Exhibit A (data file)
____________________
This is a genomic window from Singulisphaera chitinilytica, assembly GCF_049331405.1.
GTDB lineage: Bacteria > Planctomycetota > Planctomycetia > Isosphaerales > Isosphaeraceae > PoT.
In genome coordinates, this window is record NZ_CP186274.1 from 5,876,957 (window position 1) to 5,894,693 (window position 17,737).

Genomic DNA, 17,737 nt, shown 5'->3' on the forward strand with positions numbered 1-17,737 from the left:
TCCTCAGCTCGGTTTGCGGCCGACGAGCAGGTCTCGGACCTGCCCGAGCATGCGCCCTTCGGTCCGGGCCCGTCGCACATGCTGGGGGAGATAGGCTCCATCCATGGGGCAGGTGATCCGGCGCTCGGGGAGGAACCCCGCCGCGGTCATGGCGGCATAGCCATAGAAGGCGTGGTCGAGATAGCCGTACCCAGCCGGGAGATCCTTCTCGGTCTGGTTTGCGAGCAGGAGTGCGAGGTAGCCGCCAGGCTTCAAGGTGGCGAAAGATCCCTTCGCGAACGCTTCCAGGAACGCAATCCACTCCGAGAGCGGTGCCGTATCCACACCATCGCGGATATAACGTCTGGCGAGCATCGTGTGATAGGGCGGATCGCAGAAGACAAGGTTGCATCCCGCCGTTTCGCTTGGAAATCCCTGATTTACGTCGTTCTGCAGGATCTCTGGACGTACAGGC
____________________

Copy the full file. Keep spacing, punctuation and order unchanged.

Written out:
This is a genomic window from Singulisphaera chitinilytica, assembly GCF_049331405.1.
GTDB lineage: Bacteria > Planctomycetota > Planctomycetia > Isosphaerales > Isosphaeraceae > PoT.
In genome coordinates, this window is record NZ_CP186274.1 from 5,876,957 (window position 1) to 5,894,693 (window position 17,737).

Genomic DNA, 17,737 nt, shown 5'->3' on the forward strand with positions numbered 1-17,737 from the left:
TCCTCAGCTCGGTTTGCGGCCGACGAGCAGGTCTCGGACCTGCCCGAGCATGCGCCCTTCGGTCCGGGCCCGTCGCACATGCTGGGGGAGATAGGCTCCATCCATGGGGCAGGTGATCCGGCGCTCGGGGAGGAACCCCGCCGCGGTCATGGCGGCATAGCCATAGAAGGCGTGGTCGAGATAGCCGTACCCAGCCGGGAGATCCTTCTCGGTCTGGTTTGCGAGCAGGAGTGCGAGGTAGCCGCCAGGCTTCAAGGTGGCGAAAGATCCCTTCGCGAACGCTTCCAGGAACGCAATCCACTCCGAGAGCGGTGCCGTATCCACACCATCGCGGATATAACGTCTGGCGAGCATCGTGTGATAGGGCGGATCGCAGAAGACAAGGTTGCATCCCGCCGTTTCGCTTGGAAATCCCTGATTTACGTCGTTCTGCAGGATCTCTGGACGTACAGGC